Real Programmers Don't Write Specs

Tom Van Vleck

programmers Mary Thompson and Noel Morris at Project MAC's GE-645, April 1968

Real Programmers don't write specs -- users should consider themselves lucky to get any programs at all, and take what they get.

Real Programmers don't comment their code. If it was hard to write, it should be hard to understand.

Real Programmers don't write application programs, they program right down on the bare metal. Application programming is for feebs who can't do system programming.

Real Programmers don't eat quiche. They eat Twinkies. And Szechwan food. (Do not go to eat Szechwan food with a group of Real Programmers unless you are prepared to argue bitterly over the last spring roll.)

Real Programmers aren't scared of GOTOs... but they really prefer branches to absolute locations.

Real Programmers don't write COBOL. COBOL is for wimpy application programmers.

Real Programmers' programs never work right the first time. But if you throw them on the machine they can be patched into working in "only a few" 30-hour debugging sessions.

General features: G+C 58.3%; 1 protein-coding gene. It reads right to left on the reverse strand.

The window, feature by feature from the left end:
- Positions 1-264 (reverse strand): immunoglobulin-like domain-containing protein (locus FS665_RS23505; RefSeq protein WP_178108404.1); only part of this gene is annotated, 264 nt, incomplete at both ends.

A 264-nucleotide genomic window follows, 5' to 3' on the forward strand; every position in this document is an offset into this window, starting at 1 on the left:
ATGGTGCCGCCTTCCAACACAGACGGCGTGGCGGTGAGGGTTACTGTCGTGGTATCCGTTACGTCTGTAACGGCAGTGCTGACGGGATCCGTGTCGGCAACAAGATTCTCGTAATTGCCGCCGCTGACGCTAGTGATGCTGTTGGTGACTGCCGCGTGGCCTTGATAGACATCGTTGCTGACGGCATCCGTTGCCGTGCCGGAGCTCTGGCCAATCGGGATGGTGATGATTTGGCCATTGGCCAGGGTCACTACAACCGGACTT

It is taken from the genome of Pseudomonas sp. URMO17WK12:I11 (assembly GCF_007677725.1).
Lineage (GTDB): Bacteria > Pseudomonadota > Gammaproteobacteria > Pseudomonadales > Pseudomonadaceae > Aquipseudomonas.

Real Programmers don't write in FORTRAN. FORTRAN is for pipe stress freaks and crystallography weenies.

Real Programmers never work 9 to 5. If they are around at 9 AM, it's because they were up all night.

Real Programmers don't write in BASIC. Actually, no programmers write in BASIC... after age twelve.

Real Programmers can take the scissors off the phone cord.

Real Programmers don't write in PL/I. PL/I is for programmers who can't decide whether to write in COBOL or FORTRAN.

Real Programmers don't play tennis, or any other sport which requires you to change clothes. Mountain climbing is OK, and Real Programmers wear their climbing boots to work in case a mountain should suddenly spring up in the middle of the computer room.

Real Programmers don't do documentation. Documentation is for simps who can't figure out the listing.

Real Programmers don't write in PASCAL, or BLISS, or ADA, or any of those pinko computer science languages. Strong typing is for people with weak memories.

10/25/82